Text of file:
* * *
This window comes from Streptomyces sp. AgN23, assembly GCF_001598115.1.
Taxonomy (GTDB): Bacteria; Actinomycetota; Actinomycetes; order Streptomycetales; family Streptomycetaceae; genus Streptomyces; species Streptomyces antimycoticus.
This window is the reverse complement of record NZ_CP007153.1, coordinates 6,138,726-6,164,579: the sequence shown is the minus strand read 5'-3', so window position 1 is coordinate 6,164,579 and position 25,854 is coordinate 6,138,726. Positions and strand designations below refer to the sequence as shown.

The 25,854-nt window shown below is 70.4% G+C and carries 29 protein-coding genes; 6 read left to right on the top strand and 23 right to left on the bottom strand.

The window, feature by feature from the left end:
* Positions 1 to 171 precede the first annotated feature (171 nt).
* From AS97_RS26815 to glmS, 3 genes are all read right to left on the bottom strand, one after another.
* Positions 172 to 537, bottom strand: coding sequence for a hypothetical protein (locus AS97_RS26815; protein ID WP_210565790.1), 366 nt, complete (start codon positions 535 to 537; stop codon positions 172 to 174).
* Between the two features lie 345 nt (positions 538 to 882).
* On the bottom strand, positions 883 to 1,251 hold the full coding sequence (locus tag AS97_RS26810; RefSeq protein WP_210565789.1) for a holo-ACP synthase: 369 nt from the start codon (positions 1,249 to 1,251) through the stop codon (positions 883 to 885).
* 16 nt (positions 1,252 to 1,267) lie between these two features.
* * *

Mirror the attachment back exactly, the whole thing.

This window comes from Streptomyces sp. AgN23, assembly GCF_001598115.1.
Taxonomy (GTDB): Bacteria; Actinomycetota; Actinomycetes; order Streptomycetales; family Streptomycetaceae; genus Streptomyces; species Streptomyces antimycoticus.
This window is the reverse complement of record NZ_CP007153.1, coordinates 6,138,726-6,164,579: the sequence shown is the minus strand read 5'-3', so window position 1 is coordinate 6,164,579 and position 25,854 is coordinate 6,138,726. Positions and strand designations below refer to the sequence as shown.

The 25,854-nt window shown below is 70.4% G+C and carries 29 protein-coding genes; 6 read left to right on the top strand and 23 right to left on the bottom strand.

The window, feature by feature from the left end:
* Positions 1 to 171 precede the first annotated feature (171 nt).
* From AS97_RS26815 to glmS, 3 genes are all read right to left on the bottom strand, one after another.
* Positions 172 to 537, bottom strand: coding sequence for a hypothetical protein (locus AS97_RS26815; protein ID WP_210565790.1), 366 nt, complete (start codon positions 535 to 537; stop codon positions 172 to 174).
* Between the two features lie 345 nt (positions 538 to 882).
* On the bottom strand, positions 883 to 1,251 hold the full coding sequence (locus tag AS97_RS26810; RefSeq protein WP_210565789.1) for a holo-ACP synthase: 369 nt from the start codon (positions 1,249 to 1,251) through the stop codon (positions 883 to 885).
* 16 nt (positions 1,252 to 1,267) lie between these two features.